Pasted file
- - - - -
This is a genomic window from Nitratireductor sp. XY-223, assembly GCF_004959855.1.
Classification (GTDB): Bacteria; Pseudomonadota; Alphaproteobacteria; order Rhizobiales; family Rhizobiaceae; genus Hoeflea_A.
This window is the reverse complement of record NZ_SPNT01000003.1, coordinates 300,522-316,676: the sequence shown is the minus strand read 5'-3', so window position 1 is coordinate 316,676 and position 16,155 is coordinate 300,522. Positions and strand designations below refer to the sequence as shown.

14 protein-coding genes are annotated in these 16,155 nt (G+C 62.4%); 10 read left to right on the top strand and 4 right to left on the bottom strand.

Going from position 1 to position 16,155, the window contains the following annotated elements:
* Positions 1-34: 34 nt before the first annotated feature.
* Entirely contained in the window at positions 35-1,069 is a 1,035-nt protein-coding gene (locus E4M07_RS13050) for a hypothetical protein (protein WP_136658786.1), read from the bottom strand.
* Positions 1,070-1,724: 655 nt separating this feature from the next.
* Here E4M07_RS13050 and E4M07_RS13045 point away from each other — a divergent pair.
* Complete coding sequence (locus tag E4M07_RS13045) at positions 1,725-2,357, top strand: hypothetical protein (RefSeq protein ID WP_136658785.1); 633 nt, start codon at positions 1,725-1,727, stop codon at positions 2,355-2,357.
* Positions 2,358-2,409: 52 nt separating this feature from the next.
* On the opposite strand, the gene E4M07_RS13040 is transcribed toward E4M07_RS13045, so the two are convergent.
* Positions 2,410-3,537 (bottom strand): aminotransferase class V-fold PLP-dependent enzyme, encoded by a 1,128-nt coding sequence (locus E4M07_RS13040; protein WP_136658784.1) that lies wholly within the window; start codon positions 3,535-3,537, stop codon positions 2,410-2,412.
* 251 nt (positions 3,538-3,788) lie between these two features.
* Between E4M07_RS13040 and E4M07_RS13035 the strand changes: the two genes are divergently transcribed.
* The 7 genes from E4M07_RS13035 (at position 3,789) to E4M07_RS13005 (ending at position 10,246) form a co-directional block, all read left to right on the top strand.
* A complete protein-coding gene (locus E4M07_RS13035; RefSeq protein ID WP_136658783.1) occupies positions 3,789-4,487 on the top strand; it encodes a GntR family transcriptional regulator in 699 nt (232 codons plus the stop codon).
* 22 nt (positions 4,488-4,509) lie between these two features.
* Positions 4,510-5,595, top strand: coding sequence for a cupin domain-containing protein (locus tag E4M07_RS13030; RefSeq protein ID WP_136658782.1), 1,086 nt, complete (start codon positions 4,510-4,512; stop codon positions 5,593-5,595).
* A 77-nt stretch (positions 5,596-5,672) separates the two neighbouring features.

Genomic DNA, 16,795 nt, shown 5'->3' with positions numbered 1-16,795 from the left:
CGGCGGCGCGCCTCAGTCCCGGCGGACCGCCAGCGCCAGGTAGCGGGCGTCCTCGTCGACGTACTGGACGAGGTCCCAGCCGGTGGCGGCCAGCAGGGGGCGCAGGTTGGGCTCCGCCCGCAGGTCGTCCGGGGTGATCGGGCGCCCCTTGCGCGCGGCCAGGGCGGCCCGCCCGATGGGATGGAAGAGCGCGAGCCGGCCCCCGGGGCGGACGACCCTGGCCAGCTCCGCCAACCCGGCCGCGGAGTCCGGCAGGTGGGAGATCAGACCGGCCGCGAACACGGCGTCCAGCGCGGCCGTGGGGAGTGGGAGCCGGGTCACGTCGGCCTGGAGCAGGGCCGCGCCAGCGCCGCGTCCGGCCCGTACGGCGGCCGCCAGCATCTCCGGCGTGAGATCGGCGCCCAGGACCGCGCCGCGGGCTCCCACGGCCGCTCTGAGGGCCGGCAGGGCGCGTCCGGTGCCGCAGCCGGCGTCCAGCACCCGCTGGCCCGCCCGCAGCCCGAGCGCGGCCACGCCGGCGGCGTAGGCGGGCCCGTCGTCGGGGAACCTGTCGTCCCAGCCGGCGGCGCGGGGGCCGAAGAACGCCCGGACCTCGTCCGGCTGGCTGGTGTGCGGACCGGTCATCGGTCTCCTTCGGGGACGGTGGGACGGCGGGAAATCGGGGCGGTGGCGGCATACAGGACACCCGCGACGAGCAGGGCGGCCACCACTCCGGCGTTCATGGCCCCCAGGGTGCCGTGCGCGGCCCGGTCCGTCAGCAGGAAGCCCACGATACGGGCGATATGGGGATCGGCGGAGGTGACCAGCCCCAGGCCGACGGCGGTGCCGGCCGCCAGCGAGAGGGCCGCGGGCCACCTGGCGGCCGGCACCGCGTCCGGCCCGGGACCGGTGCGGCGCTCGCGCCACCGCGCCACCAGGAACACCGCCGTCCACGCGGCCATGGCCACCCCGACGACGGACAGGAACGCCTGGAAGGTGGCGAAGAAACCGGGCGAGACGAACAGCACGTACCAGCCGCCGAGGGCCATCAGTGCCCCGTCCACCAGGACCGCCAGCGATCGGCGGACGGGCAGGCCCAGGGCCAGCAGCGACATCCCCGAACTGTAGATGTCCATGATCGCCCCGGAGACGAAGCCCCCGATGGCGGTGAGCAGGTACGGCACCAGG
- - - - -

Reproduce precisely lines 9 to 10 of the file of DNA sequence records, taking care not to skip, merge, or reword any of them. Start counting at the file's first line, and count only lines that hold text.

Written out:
* Here E4M07_RS13050 and E4M07_RS13045 point away from each other — a divergent pair.
* Complete coding sequence (locus tag E4M07_RS13045) at positions 1,725-2,357, top strand: hypothetical protein (RefSeq protein ID WP_136658785.1); 633 nt, start codon at positions 1,725-1,727, stop codon at positions 2,355-2,357.